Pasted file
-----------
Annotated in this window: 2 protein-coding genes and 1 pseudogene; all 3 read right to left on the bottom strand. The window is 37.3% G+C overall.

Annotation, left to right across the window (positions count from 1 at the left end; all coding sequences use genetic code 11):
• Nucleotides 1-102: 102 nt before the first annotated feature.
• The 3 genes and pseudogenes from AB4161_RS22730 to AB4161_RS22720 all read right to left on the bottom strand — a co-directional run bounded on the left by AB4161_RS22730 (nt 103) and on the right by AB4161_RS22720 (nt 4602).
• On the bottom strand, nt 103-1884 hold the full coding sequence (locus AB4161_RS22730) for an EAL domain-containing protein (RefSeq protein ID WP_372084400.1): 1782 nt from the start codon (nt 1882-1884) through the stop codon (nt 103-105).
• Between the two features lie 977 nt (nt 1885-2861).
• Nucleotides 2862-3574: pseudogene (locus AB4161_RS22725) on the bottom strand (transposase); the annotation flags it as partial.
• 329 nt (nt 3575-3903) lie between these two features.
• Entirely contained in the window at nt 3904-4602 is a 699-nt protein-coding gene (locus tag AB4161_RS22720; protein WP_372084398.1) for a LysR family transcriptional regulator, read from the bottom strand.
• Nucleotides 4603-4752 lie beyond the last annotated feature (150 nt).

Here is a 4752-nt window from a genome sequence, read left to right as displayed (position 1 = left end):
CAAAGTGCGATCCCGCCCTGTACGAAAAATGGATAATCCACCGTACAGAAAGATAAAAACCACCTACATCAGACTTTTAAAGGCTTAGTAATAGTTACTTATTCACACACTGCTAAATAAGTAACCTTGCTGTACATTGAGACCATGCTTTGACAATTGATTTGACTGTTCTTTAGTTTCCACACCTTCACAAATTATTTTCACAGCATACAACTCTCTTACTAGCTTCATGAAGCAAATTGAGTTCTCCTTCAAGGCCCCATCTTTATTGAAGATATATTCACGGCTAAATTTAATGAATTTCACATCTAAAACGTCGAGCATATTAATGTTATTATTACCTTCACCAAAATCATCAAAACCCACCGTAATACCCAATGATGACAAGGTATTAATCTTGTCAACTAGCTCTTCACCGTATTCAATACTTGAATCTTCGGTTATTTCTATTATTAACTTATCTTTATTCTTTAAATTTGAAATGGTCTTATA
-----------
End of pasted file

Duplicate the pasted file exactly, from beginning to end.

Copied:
Annotated in this window: 2 protein-coding genes and 1 pseudogene; all 3 read right to left on the bottom strand. The window is 37.3% G+C overall.

Annotation, left to right across the window (positions count from 1 at the left end; all coding sequences use genetic code 11):
• Nucleotides 1-102: 102 nt before the first annotated feature.
• The 3 genes and pseudogenes from AB4161_RS22730 to AB4161_RS22720 all read right to left on the bottom strand — a co-directional run bounded on the left by AB4161_RS22730 (nt 103) and on the right by AB4161_RS22720 (nt 4602).
• On the bottom strand, nt 103-1884 hold the full coding sequence (locus AB4161_RS22730) for an EAL domain-containing protein (RefSeq protein ID WP_372084400.1): 1782 nt from the start codon (nt 1882-1884) through the stop codon (nt 103-105).
• Between the two features lie 977 nt (nt 1885-2861).
• Nucleotides 2862-3574: pseudogene (locus AB4161_RS22725) on the bottom strand (transposase); the annotation flags it as partial.
• 329 nt (nt 3575-3903) lie between these two features.
• Entirely contained in the window at nt 3904-4602 is a 699-nt protein-coding gene (locus tag AB4161_RS22720; protein WP_372084398.1) for a LysR family transcriptional regulator, read from the bottom strand.
• Nucleotides 4603-4752 lie beyond the last annotated feature (150 nt).

Here is a 4752-nt window from a genome sequence, read left to right as displayed (position 1 = left end):
CAAAGTGCGATCCCGCCCTGTACGAAAAATGGATAATCCACCGTACAGAAAGATAAAAACCACCTACATCAGACTTTTAAAGGCTTAGTAATAGTTACTTATTCACACACTGCTAAATAAGTAACCTTGCTGTACATTGAGACCATGCTTTGACAATTGATTTGACTGTTCTTTAGTTTCCACACCTTCACAAATTATTTTCACAGCATACAACTCTCTTACTAGCTTCATGAAGCAAATTGAGTTCTCCTTCAAGGCCCCATCTTTATTGAAGATATATTCACGGCTAAATTTAATGAATTTCACATCTAAAACGTCGAGCATATTAATGTTATTATTACCTTCACCAAAATCATCAAAACCCACCGTAATACCCAATGATGACAAGGTATTAATCTTGTCAACTAGCTCTTCACCGTATTCAATACTTGAATCTTCGGTTATTTCTATTATTAACTTATCTTTATTCTTTAAATTTGAAATGGTCTTATA